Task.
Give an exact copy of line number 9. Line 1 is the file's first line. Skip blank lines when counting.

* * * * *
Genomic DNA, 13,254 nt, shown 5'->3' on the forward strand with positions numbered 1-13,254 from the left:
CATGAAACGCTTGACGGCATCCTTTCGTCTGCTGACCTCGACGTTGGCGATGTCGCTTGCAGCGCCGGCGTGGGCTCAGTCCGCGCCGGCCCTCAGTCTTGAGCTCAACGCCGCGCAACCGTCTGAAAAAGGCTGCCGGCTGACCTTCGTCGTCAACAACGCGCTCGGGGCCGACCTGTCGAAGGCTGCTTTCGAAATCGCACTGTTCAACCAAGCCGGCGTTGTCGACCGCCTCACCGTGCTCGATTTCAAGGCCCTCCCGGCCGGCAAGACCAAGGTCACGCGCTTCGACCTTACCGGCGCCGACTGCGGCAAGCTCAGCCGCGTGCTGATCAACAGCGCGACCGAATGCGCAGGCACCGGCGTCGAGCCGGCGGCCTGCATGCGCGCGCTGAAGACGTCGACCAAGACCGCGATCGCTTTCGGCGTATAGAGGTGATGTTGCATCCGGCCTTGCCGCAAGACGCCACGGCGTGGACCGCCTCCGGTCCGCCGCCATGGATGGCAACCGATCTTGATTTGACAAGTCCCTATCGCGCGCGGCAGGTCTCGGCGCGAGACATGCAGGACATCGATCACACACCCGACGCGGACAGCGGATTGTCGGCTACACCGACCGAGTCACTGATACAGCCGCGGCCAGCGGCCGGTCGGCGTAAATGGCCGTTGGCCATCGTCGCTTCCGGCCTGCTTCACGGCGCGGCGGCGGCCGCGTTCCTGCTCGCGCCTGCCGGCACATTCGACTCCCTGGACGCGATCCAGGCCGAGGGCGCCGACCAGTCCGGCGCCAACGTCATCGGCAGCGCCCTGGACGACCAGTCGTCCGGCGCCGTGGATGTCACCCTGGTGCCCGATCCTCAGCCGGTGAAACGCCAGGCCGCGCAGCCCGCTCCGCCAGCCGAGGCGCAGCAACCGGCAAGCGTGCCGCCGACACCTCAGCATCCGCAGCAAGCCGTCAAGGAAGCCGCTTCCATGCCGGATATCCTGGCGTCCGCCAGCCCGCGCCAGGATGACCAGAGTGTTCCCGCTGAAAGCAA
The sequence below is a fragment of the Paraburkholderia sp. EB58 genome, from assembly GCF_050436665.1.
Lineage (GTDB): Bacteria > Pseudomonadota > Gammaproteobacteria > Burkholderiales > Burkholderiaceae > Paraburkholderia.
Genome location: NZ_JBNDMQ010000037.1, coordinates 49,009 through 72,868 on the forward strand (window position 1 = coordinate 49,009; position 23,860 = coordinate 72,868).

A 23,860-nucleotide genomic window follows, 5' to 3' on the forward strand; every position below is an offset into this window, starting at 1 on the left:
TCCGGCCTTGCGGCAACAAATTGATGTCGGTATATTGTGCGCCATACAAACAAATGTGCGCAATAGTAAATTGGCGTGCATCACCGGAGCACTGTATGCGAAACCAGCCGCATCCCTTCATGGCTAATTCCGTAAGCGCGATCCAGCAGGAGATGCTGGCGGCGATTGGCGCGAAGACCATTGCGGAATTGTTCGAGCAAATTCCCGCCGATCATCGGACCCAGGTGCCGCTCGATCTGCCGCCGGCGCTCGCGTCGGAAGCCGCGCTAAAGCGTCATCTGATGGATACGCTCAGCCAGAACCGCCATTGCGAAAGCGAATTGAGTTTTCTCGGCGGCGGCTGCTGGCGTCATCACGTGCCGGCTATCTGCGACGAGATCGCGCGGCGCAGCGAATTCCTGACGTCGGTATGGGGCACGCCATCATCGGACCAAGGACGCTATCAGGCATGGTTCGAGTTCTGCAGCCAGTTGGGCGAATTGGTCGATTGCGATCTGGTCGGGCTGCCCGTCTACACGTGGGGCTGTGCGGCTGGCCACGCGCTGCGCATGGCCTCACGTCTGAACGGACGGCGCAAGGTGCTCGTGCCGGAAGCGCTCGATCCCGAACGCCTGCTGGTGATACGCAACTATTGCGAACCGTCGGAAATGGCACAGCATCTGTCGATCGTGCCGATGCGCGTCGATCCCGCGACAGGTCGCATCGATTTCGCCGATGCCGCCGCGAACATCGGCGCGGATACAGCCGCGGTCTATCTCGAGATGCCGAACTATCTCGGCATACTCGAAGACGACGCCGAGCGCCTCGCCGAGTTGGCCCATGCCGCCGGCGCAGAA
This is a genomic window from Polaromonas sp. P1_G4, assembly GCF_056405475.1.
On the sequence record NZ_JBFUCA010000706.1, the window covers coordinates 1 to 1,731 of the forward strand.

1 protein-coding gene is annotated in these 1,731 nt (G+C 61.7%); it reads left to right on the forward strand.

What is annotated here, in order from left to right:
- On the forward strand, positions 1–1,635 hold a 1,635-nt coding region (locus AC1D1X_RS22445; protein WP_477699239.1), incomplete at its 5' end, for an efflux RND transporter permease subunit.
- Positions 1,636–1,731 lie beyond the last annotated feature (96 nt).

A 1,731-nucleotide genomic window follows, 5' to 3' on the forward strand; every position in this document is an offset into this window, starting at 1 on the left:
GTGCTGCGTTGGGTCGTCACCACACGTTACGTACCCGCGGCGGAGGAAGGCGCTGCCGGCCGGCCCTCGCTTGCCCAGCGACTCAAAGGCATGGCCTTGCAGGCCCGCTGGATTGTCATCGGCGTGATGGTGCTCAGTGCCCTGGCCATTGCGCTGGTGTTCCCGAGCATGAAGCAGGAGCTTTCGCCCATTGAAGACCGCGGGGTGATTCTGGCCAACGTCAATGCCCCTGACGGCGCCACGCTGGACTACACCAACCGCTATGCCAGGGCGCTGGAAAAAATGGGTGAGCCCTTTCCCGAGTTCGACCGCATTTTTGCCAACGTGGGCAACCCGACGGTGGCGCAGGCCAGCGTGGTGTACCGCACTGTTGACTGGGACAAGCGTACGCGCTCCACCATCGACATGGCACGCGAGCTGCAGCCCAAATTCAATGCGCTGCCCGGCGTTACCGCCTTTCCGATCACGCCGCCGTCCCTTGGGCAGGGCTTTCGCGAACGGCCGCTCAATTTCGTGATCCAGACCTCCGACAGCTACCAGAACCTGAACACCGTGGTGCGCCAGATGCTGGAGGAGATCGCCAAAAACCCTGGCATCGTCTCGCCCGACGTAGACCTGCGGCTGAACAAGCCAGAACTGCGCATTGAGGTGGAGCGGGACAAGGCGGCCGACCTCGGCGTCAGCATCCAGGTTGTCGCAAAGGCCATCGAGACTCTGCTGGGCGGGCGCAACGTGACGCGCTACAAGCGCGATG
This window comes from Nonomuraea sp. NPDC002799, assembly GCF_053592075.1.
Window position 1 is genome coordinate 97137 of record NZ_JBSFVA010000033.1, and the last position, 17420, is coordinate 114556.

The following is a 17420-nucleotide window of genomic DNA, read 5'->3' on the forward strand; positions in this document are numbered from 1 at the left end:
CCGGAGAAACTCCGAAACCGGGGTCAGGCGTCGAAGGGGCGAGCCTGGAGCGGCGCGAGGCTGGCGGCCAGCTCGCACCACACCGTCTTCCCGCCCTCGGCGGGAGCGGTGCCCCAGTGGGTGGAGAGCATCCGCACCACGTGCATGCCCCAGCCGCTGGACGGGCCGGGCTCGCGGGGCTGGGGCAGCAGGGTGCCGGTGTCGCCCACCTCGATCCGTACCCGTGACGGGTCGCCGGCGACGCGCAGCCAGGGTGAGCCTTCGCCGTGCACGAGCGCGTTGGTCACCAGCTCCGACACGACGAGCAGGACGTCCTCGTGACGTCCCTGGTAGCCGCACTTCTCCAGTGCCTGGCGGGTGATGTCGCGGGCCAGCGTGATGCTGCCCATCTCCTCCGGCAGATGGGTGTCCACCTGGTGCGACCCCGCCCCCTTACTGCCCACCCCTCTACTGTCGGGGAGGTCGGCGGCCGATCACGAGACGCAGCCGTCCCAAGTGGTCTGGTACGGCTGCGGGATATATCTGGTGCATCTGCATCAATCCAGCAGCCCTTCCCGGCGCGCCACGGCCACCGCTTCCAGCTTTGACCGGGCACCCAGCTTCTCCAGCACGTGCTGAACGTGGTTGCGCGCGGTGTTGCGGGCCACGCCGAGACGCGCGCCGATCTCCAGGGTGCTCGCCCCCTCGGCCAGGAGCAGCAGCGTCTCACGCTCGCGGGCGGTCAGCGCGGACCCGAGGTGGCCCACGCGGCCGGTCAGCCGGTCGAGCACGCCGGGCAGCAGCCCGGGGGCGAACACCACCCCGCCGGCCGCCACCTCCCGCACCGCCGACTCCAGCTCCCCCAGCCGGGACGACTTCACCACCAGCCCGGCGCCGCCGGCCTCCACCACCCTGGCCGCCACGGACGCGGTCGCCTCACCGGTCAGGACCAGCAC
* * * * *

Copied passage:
On the sequence record NZ_JBFUCA010000706.1, the window covers coordinates 1 to 1,731 of the forward strand.